In his current exhibition at ZieherSmith, Mike Womack displays three new sculptures that continue his inquiry into old technologies by way of employing simple materials to produce optical phenomena. The main attraction of the exhibition is the work Metronome that was previously exhibited at the NADA fair in Miami last December. Similar to several of Womack’s other installations, here too he constructs a striking mechanical television that generates a moving image via mirrors and light. Driven by a thunderous motor, close to 500 rectangular mirrors spin along a dozen rods at various angles to catch light emitted from a single LED strip. The image that slowly takes form is that of the ill-fated Hindenburg Zeppelin – the rigid airship that went up in flames in 1937 at the close of a transatlantic flight. This tragic event took place in front of many spectators and reporters, and as a result was widely documented in print and radio. The sensory elements of the installation – the dimness, noise, and movement – contribute to its general air of ghostly mystery that emanates from subject and form alike. In an exercise of reverse-psychology, Womack’s representation of this outdated mode of data transmission relays the possible negative outcomes of technological advancement, yet enhances the romantic aura of innovation.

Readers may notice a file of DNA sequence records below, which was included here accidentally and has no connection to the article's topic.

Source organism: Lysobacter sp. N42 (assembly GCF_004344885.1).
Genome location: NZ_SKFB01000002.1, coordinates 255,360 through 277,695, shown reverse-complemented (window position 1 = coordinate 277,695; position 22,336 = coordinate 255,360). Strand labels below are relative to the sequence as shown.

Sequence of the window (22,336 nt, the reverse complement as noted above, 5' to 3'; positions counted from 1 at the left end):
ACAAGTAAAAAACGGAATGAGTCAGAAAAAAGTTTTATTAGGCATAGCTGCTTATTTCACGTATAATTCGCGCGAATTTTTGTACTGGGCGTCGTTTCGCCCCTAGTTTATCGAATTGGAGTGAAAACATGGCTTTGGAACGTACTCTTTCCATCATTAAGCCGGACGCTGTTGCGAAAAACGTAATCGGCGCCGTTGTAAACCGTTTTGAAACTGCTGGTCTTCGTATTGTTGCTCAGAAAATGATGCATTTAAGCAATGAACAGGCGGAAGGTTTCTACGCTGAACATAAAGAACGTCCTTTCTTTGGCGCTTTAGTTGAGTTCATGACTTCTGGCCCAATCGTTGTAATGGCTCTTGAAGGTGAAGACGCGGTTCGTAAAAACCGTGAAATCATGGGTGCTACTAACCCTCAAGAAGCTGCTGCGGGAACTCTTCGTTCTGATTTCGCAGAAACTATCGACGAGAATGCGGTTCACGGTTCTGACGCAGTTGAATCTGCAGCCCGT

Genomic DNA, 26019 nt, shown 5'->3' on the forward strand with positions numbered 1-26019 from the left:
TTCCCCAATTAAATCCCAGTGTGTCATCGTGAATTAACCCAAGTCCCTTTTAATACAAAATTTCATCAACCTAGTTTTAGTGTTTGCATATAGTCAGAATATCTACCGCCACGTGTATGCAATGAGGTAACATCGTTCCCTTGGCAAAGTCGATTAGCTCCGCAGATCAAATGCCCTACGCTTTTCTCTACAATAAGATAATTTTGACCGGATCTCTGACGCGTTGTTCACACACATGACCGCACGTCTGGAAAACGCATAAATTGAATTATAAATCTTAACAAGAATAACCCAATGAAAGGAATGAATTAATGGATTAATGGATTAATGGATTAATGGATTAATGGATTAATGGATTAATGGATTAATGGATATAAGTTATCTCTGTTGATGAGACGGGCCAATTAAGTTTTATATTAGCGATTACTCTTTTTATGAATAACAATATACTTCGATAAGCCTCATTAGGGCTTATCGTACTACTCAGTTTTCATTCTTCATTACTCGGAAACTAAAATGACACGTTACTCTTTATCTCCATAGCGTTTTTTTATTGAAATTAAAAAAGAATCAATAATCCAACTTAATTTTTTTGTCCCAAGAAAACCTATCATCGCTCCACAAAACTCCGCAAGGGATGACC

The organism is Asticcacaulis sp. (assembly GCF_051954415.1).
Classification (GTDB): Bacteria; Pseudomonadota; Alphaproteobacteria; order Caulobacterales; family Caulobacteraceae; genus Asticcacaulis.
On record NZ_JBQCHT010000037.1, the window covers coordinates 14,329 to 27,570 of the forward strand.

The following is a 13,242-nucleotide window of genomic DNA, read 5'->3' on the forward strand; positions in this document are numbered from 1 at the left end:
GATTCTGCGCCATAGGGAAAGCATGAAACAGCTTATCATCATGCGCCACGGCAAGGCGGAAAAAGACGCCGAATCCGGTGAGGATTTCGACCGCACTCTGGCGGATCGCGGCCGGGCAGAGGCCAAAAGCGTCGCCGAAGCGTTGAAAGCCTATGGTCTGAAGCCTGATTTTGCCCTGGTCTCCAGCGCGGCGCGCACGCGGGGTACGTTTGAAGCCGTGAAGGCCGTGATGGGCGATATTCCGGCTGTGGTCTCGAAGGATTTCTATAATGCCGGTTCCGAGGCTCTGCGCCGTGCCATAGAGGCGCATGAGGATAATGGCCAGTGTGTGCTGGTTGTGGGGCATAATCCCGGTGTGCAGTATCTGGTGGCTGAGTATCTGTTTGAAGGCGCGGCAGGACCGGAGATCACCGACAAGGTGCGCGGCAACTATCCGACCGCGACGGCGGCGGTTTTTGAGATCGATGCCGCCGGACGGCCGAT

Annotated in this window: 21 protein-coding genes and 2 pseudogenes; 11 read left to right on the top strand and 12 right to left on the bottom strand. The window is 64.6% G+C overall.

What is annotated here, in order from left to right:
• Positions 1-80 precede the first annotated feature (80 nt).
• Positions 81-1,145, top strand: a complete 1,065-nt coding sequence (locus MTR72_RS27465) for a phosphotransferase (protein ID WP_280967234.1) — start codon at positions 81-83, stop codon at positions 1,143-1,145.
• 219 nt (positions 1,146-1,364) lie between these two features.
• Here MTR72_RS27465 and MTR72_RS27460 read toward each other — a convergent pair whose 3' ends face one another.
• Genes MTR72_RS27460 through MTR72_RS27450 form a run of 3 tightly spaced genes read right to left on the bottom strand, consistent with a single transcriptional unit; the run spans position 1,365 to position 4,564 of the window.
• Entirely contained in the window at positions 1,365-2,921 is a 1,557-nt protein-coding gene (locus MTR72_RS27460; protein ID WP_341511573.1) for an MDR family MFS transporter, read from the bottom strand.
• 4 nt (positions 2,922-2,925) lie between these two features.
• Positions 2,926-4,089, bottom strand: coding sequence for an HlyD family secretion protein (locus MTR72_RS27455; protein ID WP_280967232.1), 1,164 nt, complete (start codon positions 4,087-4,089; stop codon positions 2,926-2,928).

Images: Metronome, 2008; Nothing Can Be Perfectly Empty, 2009. Courtesy ZieherSmith Inc., New York.